Planning authorities should also be aware that the Secretary of State (SOS) does not consider the need for EIA when considering whether or not to call an application in. Apparently the SOS has only a statutory obligation to consider the requirement for EIA in cases where it is decided to actually call an application in. Therefore, if an authority receives a non-intervention letter, it should not assume that the SOS's view is that EIA is not required.

The main implication of the tendency of some local authorities toward using discretion not to require EIA in a limited number of cases is that the benefits of EIA are forgone and that development projects are delayed by recourse to the courts. These benefits forgone include: the systematic consideration of impacts, their interrelationships, cumulative impacts and alternatives; the incorporation of impact prevention and mitigation into designs; the facilitation of public debate on the significance of the impacts and lastly public scrutiny of Environmental Statements which adds balance to the advocacy approach adopted by some consultants.

Although the majority of local authorities are positively improving their approach to EIA, some appear to remain stubbornly resistant. However, the increasing awareness of all stakeholders, including local action groups largely due to a number of court rulings both in the national and European courts and the European Commission's willingness to rebuke member states when EIA is circumvented, is likely to result in a less cavalier approach to its use in the years ahead. This can only improve EIA implementation and enhance its contribution to effective local and strategic planning in London.


Some Key Recommendations

Local Planning Authorities should seek advice from Consultation Bodies at the screening stage (currently required at the scoping stage only) and the three week statutory period should be extended in recognition of the complexity of screening in marginal cases.

Given that boroughs generally find significance difficult to determine at the screening stage, applicants could make more use of preliminary studies (initial environmental evaluation), which equate to the consideration of significance of likely impacts in broad terms.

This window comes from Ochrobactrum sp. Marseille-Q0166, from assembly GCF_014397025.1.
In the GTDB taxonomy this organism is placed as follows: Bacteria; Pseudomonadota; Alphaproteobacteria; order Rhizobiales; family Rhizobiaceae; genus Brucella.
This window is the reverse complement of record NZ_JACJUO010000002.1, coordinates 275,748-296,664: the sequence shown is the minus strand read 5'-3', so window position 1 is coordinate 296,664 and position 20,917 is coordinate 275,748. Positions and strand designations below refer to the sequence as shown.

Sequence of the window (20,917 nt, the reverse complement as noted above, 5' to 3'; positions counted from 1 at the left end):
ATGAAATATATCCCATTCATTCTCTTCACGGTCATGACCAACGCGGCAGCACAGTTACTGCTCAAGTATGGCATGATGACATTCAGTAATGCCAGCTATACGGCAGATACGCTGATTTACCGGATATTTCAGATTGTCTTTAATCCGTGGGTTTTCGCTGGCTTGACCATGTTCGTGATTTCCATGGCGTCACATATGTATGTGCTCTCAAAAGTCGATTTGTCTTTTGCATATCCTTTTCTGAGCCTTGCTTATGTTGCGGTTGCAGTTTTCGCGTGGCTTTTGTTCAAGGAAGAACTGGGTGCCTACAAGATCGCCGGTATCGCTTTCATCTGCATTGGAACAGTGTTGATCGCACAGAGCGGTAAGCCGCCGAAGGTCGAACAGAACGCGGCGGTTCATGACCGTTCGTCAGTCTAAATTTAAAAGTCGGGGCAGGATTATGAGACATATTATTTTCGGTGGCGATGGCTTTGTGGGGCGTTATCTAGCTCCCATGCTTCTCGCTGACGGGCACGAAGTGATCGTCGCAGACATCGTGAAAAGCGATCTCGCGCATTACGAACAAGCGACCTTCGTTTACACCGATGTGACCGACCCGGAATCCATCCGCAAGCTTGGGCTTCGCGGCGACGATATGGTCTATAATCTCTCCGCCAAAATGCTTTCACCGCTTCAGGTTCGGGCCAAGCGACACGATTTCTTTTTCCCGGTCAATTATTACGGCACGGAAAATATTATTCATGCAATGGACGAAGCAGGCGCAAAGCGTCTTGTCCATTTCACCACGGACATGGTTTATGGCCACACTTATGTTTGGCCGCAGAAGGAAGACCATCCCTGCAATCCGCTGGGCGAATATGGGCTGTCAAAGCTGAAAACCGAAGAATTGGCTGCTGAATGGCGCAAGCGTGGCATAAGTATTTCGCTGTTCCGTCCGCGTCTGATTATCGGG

Independent guidelines should be produced to help determine the likely significance of impacts even though significance determination depends on the development concerned and the receiving environment. These should be example based, identifying significant impacts resulting from developments of various scales and types within a whole range of environmental contexts and sensitivities.

To promote greater accountability and transparency in screening, both screening directions and screening opinions specifying that EIA is not required should indicate the reasons why, or at the very least, state the considerations that were taken into account in reaching the decision.

Boroughs should take a precautionary approach to screening when deciding in marginal cases, on the basis that if there is substantial uncertainty over severity of impacts, officers should not feel obliged to prove the likelihood of significant effects before requesting an Environmental Statement.


Author Credit:
Christine Mc Goldrick is a Strategic Planner in the Greater London Authority's Planning Decisions Unit.

Christine Mc Goldrick highlights that 3 years on from the 1999 EIA Regulations, implementation in London boroughs has been improved but EIA screening could be better.

A quick guide to the terminology:

Environmental Impact Assessment (EIA): the whole process by which information is collected, published and taken into account on reaching a decision on a relevant planning application.

EIA Screening: the process of determining whether or not a given proposal should be subject to EIA.

Exclusive Thresholds: thresholds listed in Schedule 2 of the Regulations for particular types of developments/ projects above which must be screened to determine the need for EIA.

Indicative Thresholds: thresholds in Annex A of Circular 2/99 that indicate when EIA is "more likely to be required,"( although these should only be used as a general guide, the key test being whether or not there are likely to be significant environmental effects).

Key Regulations and Guidance: The Town and Country Planning (Environmental Impact Assessment) (England and Wales) Regulations 1999 and Circular 2/99 Environmental Impact Assessment. (DETR).


Figure 1: London Boroughs covered by the research

"The production of a few separate studies are adequate for development control purposes as opposed to full Environmental Statements for the purpose of EIA regulations."

Figure 2: A mixed response on Environmental Statements
versus "supplementary environmental studies":


(1) The research entitled "EIA Screening in London: The role of discretion and significance determination in the implementation of environmental regulation" was completed by Christine Mc Goldrick for a Masters in Environmental Assessment and Evaluation at LSE. The author also presented the research to London Boroughs as part of a Government Office for London EIA Seminar in January 2002.

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3/12/03 Last updated 3/12/03